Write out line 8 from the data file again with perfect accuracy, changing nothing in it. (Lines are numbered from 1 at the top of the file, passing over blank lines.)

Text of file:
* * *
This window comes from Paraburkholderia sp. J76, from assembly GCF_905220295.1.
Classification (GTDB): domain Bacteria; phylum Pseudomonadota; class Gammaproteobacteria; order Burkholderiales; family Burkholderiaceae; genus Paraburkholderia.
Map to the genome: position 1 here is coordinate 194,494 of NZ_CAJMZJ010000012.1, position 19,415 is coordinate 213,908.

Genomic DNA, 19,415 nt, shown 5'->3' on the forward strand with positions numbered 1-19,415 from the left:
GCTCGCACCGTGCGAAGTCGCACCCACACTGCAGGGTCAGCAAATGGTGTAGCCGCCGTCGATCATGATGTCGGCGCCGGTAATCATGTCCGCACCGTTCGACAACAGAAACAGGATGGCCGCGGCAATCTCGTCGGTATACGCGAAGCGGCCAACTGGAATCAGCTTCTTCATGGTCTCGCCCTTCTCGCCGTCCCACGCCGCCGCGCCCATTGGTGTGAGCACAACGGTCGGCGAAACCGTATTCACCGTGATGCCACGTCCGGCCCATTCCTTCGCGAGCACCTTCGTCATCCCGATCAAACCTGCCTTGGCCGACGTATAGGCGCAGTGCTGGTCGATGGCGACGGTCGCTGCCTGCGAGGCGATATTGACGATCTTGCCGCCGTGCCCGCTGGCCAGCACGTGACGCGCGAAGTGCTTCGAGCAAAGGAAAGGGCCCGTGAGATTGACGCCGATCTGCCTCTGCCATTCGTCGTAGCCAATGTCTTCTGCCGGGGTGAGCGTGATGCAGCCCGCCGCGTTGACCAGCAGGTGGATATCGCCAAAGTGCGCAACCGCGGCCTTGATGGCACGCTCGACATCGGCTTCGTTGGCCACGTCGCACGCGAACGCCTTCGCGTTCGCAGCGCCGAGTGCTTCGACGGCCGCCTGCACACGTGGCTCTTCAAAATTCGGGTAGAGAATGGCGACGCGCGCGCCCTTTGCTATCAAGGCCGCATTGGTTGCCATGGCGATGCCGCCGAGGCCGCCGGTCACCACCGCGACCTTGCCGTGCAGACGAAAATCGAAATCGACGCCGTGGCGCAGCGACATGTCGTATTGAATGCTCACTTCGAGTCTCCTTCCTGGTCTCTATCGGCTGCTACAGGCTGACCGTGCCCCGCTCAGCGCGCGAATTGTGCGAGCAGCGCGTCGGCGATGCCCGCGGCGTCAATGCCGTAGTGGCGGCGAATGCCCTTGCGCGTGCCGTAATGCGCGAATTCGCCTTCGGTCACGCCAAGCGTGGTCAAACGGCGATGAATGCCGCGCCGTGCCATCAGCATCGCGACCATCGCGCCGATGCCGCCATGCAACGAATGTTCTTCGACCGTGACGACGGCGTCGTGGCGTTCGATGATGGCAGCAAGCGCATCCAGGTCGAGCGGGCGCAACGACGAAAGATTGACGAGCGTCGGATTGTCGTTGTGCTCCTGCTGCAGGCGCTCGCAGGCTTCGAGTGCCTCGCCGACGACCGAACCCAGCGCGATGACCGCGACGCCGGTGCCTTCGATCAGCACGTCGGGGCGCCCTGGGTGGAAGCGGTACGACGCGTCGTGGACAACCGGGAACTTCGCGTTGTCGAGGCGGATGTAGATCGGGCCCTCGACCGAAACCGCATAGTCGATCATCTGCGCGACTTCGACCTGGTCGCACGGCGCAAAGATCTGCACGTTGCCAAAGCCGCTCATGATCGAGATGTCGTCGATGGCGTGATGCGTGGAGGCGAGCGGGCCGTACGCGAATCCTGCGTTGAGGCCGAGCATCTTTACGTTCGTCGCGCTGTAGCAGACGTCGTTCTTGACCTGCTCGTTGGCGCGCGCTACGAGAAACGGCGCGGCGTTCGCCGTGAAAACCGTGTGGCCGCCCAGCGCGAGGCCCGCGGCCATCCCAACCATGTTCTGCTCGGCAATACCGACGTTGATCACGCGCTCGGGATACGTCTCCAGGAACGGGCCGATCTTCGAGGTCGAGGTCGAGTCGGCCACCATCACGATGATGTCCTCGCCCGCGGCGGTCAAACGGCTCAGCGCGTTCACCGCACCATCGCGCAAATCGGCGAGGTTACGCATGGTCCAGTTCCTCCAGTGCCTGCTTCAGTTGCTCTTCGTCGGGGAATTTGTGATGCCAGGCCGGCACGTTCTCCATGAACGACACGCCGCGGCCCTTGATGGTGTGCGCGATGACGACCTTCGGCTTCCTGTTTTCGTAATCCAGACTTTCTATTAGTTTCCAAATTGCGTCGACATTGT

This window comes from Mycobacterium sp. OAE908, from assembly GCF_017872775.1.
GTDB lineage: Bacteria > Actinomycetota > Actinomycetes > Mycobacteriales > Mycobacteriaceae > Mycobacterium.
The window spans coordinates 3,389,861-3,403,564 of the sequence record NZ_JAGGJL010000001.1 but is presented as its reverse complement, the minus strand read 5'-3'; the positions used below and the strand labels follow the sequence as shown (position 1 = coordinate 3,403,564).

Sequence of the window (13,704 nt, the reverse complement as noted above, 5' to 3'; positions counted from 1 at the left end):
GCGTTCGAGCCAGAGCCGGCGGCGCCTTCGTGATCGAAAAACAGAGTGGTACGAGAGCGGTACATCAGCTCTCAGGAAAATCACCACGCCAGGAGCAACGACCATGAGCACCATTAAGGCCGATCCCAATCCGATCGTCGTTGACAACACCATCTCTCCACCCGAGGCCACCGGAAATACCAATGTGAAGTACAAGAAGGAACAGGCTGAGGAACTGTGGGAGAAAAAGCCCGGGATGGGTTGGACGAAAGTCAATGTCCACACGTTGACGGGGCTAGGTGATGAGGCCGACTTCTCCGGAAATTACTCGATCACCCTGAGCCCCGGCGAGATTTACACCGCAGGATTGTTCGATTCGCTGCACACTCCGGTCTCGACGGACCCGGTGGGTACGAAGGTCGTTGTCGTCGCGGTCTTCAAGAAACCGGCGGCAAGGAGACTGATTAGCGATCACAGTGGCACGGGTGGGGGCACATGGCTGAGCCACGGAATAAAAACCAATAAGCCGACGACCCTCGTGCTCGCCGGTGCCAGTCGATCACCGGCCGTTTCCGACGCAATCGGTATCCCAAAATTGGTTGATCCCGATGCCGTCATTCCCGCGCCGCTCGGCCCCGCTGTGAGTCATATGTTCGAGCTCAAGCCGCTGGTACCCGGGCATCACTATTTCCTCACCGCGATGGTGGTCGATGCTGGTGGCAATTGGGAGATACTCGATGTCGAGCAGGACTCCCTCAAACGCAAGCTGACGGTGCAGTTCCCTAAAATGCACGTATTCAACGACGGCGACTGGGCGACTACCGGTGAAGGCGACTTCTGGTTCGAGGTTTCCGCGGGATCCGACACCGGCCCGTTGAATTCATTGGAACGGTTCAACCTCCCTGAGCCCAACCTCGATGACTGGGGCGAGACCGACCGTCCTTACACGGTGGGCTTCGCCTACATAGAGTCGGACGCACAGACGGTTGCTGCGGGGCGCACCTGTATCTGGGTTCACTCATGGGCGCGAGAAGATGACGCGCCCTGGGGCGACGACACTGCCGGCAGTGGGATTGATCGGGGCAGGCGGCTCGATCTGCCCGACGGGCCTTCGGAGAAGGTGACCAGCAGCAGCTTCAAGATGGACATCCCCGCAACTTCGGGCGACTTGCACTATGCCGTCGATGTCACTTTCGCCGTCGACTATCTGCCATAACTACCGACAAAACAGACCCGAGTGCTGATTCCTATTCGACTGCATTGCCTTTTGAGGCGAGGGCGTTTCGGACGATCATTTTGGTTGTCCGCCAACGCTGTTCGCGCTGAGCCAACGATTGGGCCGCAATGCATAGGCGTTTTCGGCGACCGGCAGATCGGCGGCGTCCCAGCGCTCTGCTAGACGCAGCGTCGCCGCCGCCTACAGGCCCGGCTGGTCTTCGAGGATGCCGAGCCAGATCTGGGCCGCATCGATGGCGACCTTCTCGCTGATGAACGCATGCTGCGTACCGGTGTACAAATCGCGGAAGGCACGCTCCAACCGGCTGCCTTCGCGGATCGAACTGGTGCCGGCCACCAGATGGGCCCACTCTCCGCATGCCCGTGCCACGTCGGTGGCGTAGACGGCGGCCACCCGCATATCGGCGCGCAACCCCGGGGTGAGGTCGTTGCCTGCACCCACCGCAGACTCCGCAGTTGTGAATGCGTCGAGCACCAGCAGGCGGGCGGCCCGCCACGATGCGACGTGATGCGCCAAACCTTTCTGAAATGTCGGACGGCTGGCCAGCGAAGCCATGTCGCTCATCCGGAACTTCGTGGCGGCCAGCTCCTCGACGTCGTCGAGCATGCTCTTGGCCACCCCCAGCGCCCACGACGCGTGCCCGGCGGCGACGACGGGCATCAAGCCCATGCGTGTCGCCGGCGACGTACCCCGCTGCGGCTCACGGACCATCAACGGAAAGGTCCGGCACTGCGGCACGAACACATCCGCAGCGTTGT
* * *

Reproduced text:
The window spans coordinates 3,389,861-3,403,564 of the sequence record NZ_JAGGJL010000001.1 but is presented as its reverse complement, the minus strand read 5'-3'; the positions used below and the strand labels follow the sequence as shown (position 1 = coordinate 3,403,564).